Today’s post comes from guest author Thomas Domer, from The Domer Law Firm.
The Kansas Supreme Court has just reversed a State Appeals Court finding that an oil field worker was not entitled to worker’s compensation benefits after he was injured while riding home from his workplace. The case is David C. Williams v. Petromark Drilling, LLC and Ace Fire Underwriters Ins. Co. The Court reasoned that the nature of field work where an employee has no permanent place of employment but must travel from place to place to perform his duties was an exception to the “Coming and Going” rule. That rule in most State Statutes indicates an employee is not entitled to worker’s compensation while coming to work or going home from work.
In Wisconsin case law and statutory provisions have extended coverage to the employer’s designated parking lot, travel between the parking lot and employer’s premises, injury off premises from a “spilled over danger” and commuting to work in an employer-provided vehicle used from time to time for job duties. Wisconsin courts have etched away at the “Coming and Going” exclusion. While a typical commute is not covered until the worker reaches the company parking lot, if the employer pays wages for the travel time or commute (“on the clock”), an injury during the trip is compensable. The worker is also covered during the entirety of a special errand or overtime trip required by or for the benefit of the employer. Also, where the use of a company truck was a “substantial part of the employment contract” a worker killed while commuting to work was found to be in the course of employment. An argument can be made that an employee commuting to work should be covered if required by job duties to have access to the car while at work, even if not compensated for the expense of commuting.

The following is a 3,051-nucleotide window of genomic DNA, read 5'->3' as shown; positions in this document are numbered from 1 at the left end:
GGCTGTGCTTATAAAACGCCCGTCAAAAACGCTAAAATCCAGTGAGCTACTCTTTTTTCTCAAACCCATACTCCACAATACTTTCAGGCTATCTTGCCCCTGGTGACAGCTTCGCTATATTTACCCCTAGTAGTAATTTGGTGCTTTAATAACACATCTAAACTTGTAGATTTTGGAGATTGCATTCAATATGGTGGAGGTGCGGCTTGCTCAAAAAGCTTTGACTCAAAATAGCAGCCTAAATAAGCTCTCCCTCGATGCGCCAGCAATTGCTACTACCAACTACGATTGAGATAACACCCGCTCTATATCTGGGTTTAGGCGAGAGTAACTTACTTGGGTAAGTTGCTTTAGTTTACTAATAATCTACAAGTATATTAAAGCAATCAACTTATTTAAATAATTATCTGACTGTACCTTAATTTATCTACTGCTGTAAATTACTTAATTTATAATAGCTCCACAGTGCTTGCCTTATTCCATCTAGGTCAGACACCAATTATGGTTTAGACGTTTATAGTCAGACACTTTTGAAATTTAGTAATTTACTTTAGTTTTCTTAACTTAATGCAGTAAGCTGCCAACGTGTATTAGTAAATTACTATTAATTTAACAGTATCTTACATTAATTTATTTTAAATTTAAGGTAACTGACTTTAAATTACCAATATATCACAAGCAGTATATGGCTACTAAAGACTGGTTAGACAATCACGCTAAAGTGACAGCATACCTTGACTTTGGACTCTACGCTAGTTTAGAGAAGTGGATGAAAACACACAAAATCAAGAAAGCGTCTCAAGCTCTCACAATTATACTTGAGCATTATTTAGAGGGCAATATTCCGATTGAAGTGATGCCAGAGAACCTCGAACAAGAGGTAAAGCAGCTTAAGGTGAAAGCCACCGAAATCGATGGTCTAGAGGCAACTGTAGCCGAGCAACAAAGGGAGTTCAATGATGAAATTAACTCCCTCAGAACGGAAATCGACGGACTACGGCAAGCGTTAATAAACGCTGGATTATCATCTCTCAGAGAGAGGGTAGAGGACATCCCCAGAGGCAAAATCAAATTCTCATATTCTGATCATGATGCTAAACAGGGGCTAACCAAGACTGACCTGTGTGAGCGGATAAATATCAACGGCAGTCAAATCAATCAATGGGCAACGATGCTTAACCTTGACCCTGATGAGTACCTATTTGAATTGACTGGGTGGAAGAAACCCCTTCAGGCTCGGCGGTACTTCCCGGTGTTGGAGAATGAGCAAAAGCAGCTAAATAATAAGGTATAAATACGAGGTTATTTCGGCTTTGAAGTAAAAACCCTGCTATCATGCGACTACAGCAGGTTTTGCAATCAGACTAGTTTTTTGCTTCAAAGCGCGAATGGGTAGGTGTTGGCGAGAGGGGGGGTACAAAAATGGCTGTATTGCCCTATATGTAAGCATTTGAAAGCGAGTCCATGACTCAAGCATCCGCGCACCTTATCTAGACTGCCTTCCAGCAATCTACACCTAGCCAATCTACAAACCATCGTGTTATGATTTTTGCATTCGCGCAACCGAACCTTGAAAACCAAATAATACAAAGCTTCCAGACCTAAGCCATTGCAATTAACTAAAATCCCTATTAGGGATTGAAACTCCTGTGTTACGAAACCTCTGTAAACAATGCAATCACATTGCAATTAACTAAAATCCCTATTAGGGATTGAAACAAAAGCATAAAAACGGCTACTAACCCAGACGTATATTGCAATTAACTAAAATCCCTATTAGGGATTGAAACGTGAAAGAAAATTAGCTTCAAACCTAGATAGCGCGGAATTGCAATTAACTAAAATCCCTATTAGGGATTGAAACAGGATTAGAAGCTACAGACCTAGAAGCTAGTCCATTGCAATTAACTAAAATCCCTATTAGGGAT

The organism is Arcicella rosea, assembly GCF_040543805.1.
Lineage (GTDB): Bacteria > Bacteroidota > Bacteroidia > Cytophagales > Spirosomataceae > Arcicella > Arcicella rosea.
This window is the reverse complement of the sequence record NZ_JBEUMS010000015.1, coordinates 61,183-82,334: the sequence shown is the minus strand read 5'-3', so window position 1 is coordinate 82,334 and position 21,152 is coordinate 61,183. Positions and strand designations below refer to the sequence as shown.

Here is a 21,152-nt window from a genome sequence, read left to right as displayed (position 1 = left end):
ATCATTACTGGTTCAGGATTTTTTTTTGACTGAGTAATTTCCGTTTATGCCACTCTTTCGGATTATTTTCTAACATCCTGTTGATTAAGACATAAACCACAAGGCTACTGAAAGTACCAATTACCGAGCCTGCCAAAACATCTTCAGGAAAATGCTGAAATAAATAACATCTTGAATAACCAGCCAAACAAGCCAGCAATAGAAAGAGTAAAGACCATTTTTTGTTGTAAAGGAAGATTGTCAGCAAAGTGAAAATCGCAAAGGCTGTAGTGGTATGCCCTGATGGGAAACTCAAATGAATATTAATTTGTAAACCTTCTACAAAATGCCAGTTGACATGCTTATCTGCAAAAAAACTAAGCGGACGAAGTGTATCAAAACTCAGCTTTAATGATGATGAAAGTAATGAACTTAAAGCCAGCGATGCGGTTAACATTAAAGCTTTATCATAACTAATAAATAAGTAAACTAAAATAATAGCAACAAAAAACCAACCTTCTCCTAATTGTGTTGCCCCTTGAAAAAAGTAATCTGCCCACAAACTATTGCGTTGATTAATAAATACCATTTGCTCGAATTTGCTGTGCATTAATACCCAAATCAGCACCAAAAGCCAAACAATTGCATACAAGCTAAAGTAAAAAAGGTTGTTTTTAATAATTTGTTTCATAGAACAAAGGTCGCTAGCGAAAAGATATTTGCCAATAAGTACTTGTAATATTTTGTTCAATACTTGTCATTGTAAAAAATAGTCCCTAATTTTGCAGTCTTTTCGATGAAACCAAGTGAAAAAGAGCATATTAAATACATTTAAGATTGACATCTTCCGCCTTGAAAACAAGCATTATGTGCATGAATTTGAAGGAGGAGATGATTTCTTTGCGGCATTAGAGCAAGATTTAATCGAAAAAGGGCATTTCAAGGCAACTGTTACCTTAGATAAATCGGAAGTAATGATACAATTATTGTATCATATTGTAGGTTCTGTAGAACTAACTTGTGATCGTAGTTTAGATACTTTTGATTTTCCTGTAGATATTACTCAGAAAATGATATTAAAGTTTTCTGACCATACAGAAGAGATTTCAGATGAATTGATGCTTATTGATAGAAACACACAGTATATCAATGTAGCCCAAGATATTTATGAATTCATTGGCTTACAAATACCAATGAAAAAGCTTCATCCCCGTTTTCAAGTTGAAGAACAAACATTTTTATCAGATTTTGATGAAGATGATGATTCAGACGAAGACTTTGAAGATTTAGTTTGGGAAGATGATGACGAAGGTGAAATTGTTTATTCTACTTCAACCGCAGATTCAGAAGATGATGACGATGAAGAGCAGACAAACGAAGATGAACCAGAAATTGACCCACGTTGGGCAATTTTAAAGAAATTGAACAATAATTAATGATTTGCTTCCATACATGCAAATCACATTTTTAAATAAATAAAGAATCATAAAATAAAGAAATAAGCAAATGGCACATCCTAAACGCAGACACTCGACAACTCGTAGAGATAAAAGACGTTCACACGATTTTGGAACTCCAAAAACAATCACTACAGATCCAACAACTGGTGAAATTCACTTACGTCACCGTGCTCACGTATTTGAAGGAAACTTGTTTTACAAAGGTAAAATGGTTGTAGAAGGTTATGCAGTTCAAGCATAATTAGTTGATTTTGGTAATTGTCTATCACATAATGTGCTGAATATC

Wisconsin’s Commission and Courts have also wrestled with the distinction between a “traveling employee” who receives statutorily broad coverage, and a regular commuter whose trip to work is barred by the “Coming and Going” rule.